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Cold, Cough and Flu

As temperatures drop and winter approaches, so does the risk of catching a variety of respiratory illnesses. From the common cold to more serious issues like bronchitis and pneumonia, it’s important to be aware of the risks and take steps to protect yourself.

The most common respiratory illness during the winter months is the common cold. Symptoms of a cold include coughing, sneezing, a runny nose, and general fatigue. If your cold persists or gets worse after a few days, you may have developed bronchitis or pneumonia. Both of these illnesses are caused by bacteria and can be very serious.

In addition to the common cold, other illnesses that are more likely to occur in the winter months are the flu and RSV (respiratory syncytial virus). The flu is caused by the influenza virus and can cause fever, cough, sore throat, body aches, and fatigue. RSV is a virus that affects the lungs and can cause severe respiratory illness in infants and young children.

Common flu symptoms include:

  • fever
  • chills
  • cough
  • runny or stuffy nose
  • sore throat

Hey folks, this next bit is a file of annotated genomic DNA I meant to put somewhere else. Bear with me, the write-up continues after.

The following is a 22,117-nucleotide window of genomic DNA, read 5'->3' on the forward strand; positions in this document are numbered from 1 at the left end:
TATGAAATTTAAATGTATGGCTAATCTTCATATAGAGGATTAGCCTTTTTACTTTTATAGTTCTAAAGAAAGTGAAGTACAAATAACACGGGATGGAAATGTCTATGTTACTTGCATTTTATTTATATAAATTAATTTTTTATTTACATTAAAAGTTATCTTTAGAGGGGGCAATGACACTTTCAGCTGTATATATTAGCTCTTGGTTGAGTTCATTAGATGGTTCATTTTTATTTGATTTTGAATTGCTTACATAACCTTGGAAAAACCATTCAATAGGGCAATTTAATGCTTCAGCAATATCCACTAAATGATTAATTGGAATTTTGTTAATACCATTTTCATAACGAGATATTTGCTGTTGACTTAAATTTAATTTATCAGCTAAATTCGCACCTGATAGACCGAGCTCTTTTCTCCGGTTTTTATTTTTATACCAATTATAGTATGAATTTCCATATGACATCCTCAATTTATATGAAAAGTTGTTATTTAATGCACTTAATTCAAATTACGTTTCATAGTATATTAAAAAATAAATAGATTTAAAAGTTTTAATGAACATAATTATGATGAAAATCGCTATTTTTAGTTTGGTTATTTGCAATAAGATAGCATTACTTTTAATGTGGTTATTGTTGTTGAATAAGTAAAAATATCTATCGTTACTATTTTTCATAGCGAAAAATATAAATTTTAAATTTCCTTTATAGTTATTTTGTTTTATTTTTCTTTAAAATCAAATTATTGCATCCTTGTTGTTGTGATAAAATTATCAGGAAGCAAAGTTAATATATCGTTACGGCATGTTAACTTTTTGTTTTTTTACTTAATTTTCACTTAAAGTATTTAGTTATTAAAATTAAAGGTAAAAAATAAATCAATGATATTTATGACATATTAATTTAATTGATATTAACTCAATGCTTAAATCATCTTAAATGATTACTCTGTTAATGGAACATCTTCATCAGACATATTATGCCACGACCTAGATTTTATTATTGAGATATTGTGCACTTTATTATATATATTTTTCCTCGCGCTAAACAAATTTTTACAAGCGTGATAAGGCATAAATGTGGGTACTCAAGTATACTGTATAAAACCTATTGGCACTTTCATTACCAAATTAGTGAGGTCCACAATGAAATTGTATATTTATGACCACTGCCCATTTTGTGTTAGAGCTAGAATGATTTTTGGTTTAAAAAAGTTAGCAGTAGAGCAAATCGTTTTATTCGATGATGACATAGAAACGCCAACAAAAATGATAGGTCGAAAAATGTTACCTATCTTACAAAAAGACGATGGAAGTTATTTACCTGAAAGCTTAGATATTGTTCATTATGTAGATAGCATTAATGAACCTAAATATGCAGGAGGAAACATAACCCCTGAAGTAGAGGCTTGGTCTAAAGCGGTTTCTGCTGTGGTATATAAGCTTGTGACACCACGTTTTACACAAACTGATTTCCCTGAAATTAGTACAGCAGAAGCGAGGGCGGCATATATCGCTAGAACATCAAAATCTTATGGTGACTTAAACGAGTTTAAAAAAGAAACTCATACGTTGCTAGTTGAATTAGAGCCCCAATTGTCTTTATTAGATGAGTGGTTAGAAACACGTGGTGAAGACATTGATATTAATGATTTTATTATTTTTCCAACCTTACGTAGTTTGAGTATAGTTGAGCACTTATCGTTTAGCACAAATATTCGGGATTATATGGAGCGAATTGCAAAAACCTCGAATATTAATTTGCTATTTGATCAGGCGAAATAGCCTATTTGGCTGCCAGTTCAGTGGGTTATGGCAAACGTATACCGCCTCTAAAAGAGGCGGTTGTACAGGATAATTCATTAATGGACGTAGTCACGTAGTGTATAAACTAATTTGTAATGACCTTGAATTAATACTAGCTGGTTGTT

• headache
  • muscle and body aches
  • weakness
  • fatigue
  • In children: ear pain, vomiting and diarrhea

Some side effects of the flu vaccine (fever, headache, fatigue) can look similar to COVID-19 symptoms. If these occur, they usually begin soon after vaccination and last 1-2 days. Seek health care advice if symptoms continue.

During the respiratory illness season (late fall to early spring), you can take preventative measures to keep yourself and others healthy. This includes:

  • staying up to date on your COVID-19 vaccines and flu shots
  • wearing a tight-fitting, well-constructed mask in indoor public settings, especially anyone at higher risk of severe infection
  • screening daily for signs of illness and staying home when you are sick
  • washing your hands often
  • covering your mouth when you cough or sneeze
  • regularly cleaning high touch surfaces

For more information on how to protect yourself and others, read Public Health Ontario’s fact sheet.

Flu symptoms can be treated with plenty of rest, fluids (water is best) and over-the-counter medication to reduce any fever or aches.

Over-the-counter cough and flu medicine should not be given to children younger than 6 years old. It's only safe to do so if you're advised to by your health care provider.

If your symptoms become severe of worse, seek medical attention immediately.

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